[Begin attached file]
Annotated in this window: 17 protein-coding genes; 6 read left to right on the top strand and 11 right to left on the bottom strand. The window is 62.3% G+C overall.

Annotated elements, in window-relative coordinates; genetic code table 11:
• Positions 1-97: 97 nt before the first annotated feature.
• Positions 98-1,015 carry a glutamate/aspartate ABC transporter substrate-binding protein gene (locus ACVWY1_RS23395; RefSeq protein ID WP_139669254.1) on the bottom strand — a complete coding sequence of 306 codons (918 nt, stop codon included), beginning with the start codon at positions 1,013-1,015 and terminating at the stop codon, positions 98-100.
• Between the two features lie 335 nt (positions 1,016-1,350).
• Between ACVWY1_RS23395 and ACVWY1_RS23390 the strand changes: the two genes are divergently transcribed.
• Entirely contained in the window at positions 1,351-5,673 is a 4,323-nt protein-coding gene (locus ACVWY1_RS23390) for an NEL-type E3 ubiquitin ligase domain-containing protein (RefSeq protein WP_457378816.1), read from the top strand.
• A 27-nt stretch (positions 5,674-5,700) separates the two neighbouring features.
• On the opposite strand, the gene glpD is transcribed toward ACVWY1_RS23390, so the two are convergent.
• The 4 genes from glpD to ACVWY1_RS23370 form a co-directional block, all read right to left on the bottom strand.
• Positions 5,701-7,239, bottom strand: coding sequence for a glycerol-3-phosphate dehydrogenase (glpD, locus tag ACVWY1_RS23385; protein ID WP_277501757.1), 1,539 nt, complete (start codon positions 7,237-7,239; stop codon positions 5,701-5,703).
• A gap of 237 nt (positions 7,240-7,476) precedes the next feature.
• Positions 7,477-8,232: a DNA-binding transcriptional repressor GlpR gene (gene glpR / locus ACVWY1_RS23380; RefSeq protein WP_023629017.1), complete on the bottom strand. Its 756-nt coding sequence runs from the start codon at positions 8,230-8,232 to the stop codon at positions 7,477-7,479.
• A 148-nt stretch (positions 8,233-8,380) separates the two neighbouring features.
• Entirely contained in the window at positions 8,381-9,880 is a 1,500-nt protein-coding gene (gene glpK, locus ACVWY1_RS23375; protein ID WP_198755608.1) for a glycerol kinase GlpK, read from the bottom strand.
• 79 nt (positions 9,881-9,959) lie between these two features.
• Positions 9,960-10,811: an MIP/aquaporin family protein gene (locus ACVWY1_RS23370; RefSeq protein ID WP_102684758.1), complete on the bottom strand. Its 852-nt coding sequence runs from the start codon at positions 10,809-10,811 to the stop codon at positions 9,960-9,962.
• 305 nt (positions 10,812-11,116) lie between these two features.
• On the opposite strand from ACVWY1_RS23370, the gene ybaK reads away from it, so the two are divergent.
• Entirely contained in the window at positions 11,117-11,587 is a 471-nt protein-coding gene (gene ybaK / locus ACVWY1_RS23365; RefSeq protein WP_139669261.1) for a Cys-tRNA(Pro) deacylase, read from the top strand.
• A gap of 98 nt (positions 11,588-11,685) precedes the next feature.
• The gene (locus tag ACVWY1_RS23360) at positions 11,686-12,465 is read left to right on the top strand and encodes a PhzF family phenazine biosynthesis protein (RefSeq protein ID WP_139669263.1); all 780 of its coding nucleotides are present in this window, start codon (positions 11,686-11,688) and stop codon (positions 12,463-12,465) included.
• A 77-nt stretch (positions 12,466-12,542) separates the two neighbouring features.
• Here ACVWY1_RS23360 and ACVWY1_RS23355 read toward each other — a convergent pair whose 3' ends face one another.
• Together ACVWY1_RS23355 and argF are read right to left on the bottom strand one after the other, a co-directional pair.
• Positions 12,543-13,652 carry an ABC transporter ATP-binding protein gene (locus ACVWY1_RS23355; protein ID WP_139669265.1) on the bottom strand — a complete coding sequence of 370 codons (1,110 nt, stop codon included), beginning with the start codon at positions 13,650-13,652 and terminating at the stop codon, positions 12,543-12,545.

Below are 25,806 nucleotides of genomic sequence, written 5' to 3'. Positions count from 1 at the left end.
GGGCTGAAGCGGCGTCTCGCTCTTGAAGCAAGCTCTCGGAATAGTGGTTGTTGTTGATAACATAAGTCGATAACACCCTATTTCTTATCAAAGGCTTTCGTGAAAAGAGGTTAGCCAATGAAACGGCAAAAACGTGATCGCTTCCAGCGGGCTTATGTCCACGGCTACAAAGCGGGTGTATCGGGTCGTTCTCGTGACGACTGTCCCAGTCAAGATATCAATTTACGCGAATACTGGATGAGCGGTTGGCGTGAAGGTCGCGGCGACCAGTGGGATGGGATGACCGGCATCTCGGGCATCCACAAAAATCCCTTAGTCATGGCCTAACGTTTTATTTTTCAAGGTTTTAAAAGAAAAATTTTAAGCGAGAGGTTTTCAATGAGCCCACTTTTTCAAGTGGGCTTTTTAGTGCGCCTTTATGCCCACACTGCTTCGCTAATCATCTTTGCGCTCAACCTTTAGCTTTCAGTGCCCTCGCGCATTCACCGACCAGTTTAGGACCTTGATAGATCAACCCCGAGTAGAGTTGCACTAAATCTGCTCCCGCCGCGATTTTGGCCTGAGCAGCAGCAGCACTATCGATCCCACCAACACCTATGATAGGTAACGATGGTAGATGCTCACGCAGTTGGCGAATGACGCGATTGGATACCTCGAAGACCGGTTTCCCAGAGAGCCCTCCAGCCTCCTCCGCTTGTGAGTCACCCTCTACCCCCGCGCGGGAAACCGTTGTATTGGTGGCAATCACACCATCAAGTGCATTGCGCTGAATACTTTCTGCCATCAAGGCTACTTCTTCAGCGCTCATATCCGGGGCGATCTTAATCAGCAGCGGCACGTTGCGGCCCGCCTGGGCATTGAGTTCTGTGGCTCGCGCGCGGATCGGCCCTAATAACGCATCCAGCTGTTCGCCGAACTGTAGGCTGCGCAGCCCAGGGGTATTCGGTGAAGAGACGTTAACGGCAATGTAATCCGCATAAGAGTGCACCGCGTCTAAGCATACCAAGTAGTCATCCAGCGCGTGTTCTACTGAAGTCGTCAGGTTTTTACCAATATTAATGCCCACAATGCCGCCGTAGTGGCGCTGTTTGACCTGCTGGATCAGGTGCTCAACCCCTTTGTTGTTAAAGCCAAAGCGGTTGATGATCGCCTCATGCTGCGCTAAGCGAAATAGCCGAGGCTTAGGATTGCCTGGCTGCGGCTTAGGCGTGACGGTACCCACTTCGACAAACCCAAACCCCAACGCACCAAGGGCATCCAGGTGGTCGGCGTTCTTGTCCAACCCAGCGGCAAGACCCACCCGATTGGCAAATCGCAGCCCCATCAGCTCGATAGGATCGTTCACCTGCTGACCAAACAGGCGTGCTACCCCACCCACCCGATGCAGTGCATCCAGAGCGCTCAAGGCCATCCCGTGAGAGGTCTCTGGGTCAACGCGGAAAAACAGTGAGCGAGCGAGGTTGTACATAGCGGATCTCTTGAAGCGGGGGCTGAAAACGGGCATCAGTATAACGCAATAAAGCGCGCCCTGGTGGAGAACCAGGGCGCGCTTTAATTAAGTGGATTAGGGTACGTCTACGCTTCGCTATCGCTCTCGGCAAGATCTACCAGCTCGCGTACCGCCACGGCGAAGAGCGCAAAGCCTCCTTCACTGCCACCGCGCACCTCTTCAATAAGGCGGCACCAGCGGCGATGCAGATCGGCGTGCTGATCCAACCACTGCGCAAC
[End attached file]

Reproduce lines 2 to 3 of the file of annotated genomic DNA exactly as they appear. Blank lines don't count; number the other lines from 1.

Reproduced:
Annotated elements, in window-relative coordinates; genetic code table 11:
• Positions 1-97: 97 nt before the first annotated feature.